The Senate unanimously passed the Patient Safety and Quality Improvement
Act in July. The House of Representatives approved its companion bill (HR 663)
last March. The bill now moves into conference where the differences between
the two bills will be worked out.
The legislation, which APA supports, would provide legal protections to
ensure voluntary reporting of medical error data by health care professionals
and facilities. The data would be privileged, and confidentiality would be
maintained by state, local, and private organizations designed to monitor and
improve patient safety.
The bill calls for a national patient safety database maintained by the
Department of Health and Human Services to catalog the reports and identify
regional and national trends in medical mistakes.
"When physicians report errors in a voluntary and confidential
manner, everyone benefits. Future errors can be prevented as we learn from
past mistakes," said Donald Palmisano, M.D., AMA immediate past
president in a press release.
He praised Sen. Judd Gregg (R-N.H.), chair of the Health, Education, Labor,
and Pensions Committee, and ranking minority member Sen. Edward Kennedy
(D-Mass.) "for working together to do the right thing for patient
The AMA has long opposed allowing public access to a medical error database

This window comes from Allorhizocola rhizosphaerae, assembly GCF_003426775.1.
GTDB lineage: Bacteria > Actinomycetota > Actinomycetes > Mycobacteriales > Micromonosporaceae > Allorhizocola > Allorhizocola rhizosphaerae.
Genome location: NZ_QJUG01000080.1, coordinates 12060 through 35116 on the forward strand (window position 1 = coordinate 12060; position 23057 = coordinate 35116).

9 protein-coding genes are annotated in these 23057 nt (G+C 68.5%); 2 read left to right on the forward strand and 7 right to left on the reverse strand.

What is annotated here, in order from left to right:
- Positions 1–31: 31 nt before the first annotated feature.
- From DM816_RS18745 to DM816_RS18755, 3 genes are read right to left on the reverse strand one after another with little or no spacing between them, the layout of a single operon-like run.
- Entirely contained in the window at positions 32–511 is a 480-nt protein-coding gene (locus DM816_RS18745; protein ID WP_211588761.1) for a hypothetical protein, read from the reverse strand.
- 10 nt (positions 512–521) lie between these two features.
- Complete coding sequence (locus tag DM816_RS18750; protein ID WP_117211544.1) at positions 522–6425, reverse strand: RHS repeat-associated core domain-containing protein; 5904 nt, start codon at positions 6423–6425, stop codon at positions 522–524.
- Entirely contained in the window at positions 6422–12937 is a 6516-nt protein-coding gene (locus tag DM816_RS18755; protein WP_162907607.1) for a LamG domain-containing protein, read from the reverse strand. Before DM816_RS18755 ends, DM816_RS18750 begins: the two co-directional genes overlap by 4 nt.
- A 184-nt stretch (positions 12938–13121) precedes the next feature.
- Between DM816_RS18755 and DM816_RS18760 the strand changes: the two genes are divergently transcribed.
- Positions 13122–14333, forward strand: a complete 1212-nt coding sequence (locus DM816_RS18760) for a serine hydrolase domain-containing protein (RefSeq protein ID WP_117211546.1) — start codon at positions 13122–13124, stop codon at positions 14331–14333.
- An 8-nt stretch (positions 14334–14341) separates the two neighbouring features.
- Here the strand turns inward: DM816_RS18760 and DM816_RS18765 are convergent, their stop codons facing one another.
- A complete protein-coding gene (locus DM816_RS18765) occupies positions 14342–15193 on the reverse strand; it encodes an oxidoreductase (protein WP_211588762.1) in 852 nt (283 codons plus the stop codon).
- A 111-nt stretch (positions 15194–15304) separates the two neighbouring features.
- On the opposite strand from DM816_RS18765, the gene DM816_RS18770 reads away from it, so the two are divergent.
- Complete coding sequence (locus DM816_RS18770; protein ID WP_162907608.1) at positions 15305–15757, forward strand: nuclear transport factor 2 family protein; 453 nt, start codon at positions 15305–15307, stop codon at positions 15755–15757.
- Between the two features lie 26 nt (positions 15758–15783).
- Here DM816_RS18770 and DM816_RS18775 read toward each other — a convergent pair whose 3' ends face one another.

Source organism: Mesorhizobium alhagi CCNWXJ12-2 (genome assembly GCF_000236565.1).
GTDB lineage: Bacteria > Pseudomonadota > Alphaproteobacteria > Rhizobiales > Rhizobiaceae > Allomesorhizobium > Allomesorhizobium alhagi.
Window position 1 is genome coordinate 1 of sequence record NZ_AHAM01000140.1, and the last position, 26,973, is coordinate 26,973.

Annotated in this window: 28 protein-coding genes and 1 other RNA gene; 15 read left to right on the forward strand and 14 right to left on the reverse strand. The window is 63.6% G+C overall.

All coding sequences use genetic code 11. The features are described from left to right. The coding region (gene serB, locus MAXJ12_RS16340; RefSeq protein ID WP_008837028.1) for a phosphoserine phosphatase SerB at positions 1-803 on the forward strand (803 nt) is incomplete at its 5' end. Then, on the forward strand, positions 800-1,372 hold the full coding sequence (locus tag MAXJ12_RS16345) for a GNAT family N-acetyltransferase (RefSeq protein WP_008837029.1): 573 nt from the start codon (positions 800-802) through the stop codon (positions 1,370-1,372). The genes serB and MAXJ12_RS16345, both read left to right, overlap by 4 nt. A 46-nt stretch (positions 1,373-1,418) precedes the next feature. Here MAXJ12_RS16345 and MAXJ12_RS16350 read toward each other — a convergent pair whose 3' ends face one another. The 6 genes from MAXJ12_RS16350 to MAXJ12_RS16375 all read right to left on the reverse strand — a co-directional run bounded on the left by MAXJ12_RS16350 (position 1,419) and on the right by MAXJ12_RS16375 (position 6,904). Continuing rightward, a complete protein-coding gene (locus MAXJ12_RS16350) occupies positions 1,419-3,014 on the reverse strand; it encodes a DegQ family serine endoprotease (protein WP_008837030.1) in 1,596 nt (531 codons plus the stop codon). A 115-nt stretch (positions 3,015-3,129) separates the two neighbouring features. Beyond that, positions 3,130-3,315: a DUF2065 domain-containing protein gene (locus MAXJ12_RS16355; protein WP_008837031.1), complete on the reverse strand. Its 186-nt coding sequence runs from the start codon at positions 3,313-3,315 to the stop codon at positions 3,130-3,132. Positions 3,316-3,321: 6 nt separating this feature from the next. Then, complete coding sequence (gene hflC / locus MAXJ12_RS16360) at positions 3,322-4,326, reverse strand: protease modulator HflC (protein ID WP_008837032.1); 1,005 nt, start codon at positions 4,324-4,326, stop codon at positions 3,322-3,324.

for fear that the data could be used in medical malpractice lawsuits."
This legislation strikes the proper balance between confidentiality and
the need to ensure accountability in the health care system," Palmisano
Senate Democrats had delayed passing the bill until they knew that evidence
available to patients under the current legal discovery process would not be
affected. This required technical changes to the bill, according to a report
in the July 23 Congressional Quarterly Today.
Senate Majority Leader Bill Frist (R-Tenn.) and a bipartisan group of
senators including Kennedy, Gregg, James Jeffords (I-Vt.), and Lamar Alexander
(R-Tenn.) will meet in conference after they return from summer recess to sort
out the differences between the House and Senate bills.
The Senate version of the bill, S 720, was incorporated in the House
version of the bill as an amendment, and thus the Senate passed HR 663 in lieu
of S 720.
HR 663 can be accessed online at<http://thomas.loc.gov>
by searching on the bill number. ▪